Much emphasis is placed on the effect of a letter from defendants Ingrao to defendants Karsten notifying the latter of the sale by the former of their interest in the partnership and also giving notice of dissolution of the partnership. This letter was written after the execution by Mrs. Karsten of the promissory note in question. As argued by appellant, this writing is entitled to great weight in determining the date of dissolution. However, it is not controlling and does not necessarily overcome the positive testimony of the Ingraos. It may have been considered a formal reiteration of the prior statements and actions of respondents made at the request of the purchaser of their interest.

Appellant contends that Mrs. Karsten had the power to obligate the partnership to a third person even though the partnership had been dissolved at the time the debt was incurred, citing Corporations Code, section 15035. The pertinent portion of that statute declares that after dissolution, a partner can bind the partnership by any transaction which [123 Cal. App. 2d 344] would bind the partnership if dissolution had not taken place, provided (1) the other party to the transaction had extended credit to the partnership and had no knowledge or notice of dissolution, or, (2) though he had not so extended credit, he had known of the partnership prior to dissolution and had no knowledge or notice of dissolution and the fact of dissolution had not been advertised in a newspaper of general circulation in the place at which the partnership was regularly carried on.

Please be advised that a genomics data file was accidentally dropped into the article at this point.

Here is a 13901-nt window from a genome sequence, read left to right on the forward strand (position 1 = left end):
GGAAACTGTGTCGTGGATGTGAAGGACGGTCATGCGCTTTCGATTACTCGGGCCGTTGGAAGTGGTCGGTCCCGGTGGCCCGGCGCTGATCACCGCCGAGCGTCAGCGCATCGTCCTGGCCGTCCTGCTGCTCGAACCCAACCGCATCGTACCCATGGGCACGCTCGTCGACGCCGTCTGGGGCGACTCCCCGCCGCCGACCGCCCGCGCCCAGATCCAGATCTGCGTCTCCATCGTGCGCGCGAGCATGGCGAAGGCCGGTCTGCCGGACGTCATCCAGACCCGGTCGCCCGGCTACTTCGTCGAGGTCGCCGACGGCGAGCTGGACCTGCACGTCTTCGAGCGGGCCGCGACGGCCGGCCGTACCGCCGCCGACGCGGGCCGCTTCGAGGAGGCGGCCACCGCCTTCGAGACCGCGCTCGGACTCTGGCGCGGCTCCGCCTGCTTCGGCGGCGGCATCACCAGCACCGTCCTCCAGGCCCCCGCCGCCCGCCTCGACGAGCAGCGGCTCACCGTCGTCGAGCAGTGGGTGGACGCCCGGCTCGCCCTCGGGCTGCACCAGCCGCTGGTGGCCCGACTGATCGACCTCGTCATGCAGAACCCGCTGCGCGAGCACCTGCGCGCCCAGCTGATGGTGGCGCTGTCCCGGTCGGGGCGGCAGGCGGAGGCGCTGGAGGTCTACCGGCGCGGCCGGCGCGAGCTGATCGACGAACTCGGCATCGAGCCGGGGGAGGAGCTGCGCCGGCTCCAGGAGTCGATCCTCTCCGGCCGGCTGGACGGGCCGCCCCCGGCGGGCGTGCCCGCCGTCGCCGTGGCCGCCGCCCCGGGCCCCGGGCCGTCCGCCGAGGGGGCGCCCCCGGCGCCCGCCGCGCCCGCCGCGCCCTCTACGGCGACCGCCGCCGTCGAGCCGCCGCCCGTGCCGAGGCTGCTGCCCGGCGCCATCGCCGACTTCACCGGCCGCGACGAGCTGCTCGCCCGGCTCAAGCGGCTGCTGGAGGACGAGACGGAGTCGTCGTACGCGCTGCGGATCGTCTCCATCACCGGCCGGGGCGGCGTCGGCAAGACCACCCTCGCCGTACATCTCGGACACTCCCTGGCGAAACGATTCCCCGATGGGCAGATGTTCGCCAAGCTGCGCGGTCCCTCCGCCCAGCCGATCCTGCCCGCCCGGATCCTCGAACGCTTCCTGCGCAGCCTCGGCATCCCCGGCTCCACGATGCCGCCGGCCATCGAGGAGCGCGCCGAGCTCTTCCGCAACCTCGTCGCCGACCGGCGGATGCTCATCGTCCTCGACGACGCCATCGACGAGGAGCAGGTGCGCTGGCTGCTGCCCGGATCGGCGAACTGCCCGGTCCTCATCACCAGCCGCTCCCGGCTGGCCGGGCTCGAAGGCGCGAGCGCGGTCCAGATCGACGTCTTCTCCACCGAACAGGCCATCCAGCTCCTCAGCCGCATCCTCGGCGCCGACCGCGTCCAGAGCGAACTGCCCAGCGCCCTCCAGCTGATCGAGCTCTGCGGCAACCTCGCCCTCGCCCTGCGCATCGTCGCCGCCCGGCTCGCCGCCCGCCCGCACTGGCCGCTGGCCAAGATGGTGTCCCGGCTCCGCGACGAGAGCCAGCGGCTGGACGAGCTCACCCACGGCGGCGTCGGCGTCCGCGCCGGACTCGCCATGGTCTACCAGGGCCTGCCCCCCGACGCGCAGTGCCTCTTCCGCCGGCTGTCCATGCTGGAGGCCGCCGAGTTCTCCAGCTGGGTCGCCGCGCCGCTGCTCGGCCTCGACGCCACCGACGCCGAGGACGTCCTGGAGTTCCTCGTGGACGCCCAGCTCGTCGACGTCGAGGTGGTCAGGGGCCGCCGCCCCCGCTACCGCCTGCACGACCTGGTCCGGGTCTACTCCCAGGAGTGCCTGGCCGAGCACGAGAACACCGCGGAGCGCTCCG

From the record it is learned that the payee of the note was not a creditor of the partnership prior to dissolution and that no notice of dissolution was advertised. [5] Appellant argues that the burden of proof rests on respondents to establish that the payee had notice of the dissolution at the time the loan was made, citing Torvend v. Patterson, 136 Cal. App. 120 [28 P.2d 413]. This is correct. [6] However, a necessary condition for the application of the section 15035, supra, is that the creditor know of the existence of the partnership prior to the dissolution. Certainly, the burden of proof in establishing this prior knowledge rests with appellant. There is nothing in the record in regard to what the payee knew or did not know concerning the existence or status of the partnership prior to or at the time of the creation of the debt other than the fact that the note is signed in partnership form. The payee did not testify at the trial. By reason of appellant's failure to establish her case in this respect, the statute referred to is of no avail.

The judgment is affirmed.

McComb, J., and Fox, J., concurred.

FN *. Three other counts of the complaint are not involved in this appeal.

FN *. "The authority of a partner to bind his copartner in the creation of an indebtedness finds its source in the doctrine of agency. When the partnership is dissolved the authority to create a new obligation is revoked and the agency ends."